I am using ROC curves for multi-label classification. I have a classifier that produces a score for each label, say a Logistic Regression that produces a probability. I understand that an ROC curve is parameterized by a discrimination threshold and assigns to a class the observations where a class with the highest probability is above the threshold.
If so, imagine these predictions for 5 observations with labels A or B:
Observation # Label Prob(A) Prob(B) 1 A 0.9 0.1 2 A 0.51 0.49 3 B 0.51 0.49 4 A 0.49 0.51 5 B 0.49 0.51
The first observation is a freebie. With a discrimination threshold of 0.9, we assign that observation correctly and no observation incorrectly. So True Positives are 1 and all others are zero (True Negatives, False Positives, False Negatives). The True Positive Rate is 1 and the False Positive Rate is 0, which is the ideal point at the top left in an ROC curve. We never see that point in an ROC curve, so I suspect my reasoning is wrong, or my concept of True/False Positive Rates is wrong.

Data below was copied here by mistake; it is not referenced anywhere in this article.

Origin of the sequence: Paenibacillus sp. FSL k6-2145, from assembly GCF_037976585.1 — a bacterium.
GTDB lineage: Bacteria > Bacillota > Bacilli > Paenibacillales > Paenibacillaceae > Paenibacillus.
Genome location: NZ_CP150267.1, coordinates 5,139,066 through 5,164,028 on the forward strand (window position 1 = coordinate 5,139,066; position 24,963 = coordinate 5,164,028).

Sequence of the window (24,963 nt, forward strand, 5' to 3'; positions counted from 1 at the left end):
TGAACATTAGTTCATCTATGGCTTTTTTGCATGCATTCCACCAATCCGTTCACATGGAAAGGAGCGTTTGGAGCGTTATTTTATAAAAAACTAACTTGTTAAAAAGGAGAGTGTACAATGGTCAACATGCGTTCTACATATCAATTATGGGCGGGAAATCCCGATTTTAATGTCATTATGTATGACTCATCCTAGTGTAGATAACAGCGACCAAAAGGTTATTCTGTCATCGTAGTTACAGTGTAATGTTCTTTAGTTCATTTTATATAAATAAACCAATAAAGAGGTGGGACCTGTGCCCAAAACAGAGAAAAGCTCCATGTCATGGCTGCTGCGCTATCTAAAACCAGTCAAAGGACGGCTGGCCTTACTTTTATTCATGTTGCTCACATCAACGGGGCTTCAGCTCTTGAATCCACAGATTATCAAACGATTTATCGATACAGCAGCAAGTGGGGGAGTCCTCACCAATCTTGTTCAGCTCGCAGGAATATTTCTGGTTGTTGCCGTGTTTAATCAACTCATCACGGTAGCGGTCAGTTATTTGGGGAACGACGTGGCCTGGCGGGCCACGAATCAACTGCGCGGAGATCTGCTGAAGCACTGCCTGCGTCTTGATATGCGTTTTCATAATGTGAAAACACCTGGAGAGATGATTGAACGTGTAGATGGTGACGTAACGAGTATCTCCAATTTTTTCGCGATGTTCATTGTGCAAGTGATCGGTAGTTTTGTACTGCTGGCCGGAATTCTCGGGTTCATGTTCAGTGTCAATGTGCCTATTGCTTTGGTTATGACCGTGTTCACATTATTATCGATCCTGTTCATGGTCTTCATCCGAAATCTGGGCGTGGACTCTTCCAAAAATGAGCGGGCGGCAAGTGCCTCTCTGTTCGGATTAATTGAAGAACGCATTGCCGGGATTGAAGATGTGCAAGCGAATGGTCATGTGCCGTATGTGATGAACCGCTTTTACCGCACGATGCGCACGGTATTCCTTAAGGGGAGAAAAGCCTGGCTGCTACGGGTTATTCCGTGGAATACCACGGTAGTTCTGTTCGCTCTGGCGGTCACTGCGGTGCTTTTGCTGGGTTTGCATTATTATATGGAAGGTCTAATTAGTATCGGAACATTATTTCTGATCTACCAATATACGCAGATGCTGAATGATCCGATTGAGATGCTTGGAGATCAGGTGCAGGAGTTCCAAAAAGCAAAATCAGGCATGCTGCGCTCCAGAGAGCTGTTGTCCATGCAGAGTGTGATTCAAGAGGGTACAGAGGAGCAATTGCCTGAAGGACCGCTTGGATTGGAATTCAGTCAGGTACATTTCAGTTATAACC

Another possibility is to assign only observations with a probability above a threshold to the most likely class, and all others to the negative class. But that approach lumps together an observation that we are sure is in the negative class and one that we're not sure is in the positive class. A consequence is that it is not invariant under re-labeling (positive to negative and vice-versa).
How exactly does an ROC curve use the discrimination threshold?